Investment Strategies to Retire Early

March 24, 2016 | By Steven DiGregorio

Retire Early


About a third of all Americans think that they will not have enough money saved to retire. Carefully planned and executed retirement strategies will get you there — it’s possible to even retire early.


Start executing these early retirement strategies today, you’ll be glad you did:


1. Determine the amount of money you’ll need to retire

First calculate how large your investment portfolio needs to be and determine the amount that your annual income number has to be. For planning purposes keep it simple. Conventional wisdom dictates that most people can retire on an annual income that is 80% of their pre-retirement income.

There is considerable data to forecast future costs such as if health insurance will rise, fall or remain constant. Planning ahead will shape future decisions about downsizing your home to lower your expenses or whether or not to pay off your mortgage sooner.
Set a safe withdrawal rate
Most retirement strategies posit that a safe withdrawal rate pulls out about 4% of your investment portfolio each year as income. The expectation is that your portfolio will produce an annual rate of return between 6% and 10%. Based on these projections, your retirement portfolio will continue to generate returns and keep growing.

Determining how large your portfolio is then based on a 4% safe withdrawal rate — multiply your necessary annual income number by 25. The investment portfolio number is arrived at by the withdrawal rate of 4%, which constitutes 1/25 of your portfolio, therefore you must create a portfolio that is 25 times larger than the annual income requirement.
Factor-in inflation
You’ll also need to factor inflation into your plans. There’s no way to know what inflation will be in the future, but you can estimate it based on past history. You can do that by going to the Bureau of Labor Statistics inflation calculator, and tracking what inflation has done over the past 20 years.

You may also need to plan for contingencies in your income number too. If you plan to purchase a boat or a vacation home, that will have to be reflected in the size of your retirement portfolio.

2. Lower your cost of living to a minimum

The less money you need to live on, the more you’ll save, and the sooner you’ll retire. Therefore keep expenses to a minimum, live on less money and invest in your retirement now. Yes, early retirement is possible.

Many retirees actually spend more money after they retire, initially. Create a retirement budget to accurately estimate your spending (use BlackRock’s online Retirement Expense Worksheet). Factor in health care costs and health care coverage needed until Medicare is awarded at age 65.  Streamline your spending and use the savings to invest heavily in a low-cost index fund.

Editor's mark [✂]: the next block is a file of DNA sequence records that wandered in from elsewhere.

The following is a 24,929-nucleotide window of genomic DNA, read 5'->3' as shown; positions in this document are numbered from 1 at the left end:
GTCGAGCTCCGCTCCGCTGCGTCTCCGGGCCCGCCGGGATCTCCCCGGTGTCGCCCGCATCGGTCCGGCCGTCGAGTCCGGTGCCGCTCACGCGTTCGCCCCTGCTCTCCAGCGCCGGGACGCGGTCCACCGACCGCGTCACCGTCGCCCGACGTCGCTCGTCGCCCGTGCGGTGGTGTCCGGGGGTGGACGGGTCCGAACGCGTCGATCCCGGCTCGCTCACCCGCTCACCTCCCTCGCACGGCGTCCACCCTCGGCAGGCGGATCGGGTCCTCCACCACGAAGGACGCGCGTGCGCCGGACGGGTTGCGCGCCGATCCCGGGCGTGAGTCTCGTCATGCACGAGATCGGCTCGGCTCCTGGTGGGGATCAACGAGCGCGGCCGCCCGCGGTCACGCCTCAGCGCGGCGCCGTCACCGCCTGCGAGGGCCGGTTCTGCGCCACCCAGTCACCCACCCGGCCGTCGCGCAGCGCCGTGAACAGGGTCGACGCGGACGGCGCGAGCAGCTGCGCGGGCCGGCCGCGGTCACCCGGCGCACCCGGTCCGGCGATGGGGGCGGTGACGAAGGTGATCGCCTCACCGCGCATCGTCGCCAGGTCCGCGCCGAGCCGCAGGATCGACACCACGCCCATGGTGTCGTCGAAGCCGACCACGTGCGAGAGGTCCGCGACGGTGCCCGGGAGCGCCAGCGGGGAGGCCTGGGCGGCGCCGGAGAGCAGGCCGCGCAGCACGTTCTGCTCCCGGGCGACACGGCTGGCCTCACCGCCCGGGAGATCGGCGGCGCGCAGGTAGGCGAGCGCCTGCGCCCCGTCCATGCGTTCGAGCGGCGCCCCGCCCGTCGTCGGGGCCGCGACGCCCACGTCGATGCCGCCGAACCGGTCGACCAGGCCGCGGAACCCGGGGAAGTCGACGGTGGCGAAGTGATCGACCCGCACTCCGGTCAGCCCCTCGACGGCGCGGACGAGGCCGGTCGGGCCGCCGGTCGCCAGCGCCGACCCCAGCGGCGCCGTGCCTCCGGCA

Lifestyle planning strategies —
To keep costs down consider relocating, proximity to family, friends, and important medical providers.  Moving from a high cost of living area to a low cost alternative can make your retirement plans do-able. Consider visiting the area first and renting for awhile before you buy.

Investment Strategies to Retire Early

3. Get out of debt, stay out of debt and start saving for retirement 

Debt reduces your cash flow, and that reduces the amount of money that you need to save for retirement. Carrying even some debt into retirement will only raise your cost of living, and make early retirement far less certain.

Pay off your highest credit card interest balances first and use the money freed up to payoff all of your remaining cards. The sooner you stop overspending and pay down existing debt, the sooner that money can be redirected to your retirement.

4. Don’t be house poor?

Don’t buy a house that will own you. Your house is a long-term expense that constitutes a major impact on your cash flow. House poor is a condition of living that costs so much to live there that there is very little money to do anything else.

Higher income homes require more costly maintenance, typically higher utilities, and higher maintenance costs. When it comes to housing and early retirement plans, you’ve got to be guided by the less is more doctrine — consider a modest home to realize more savings for retirement.

5. Save more money now — retire early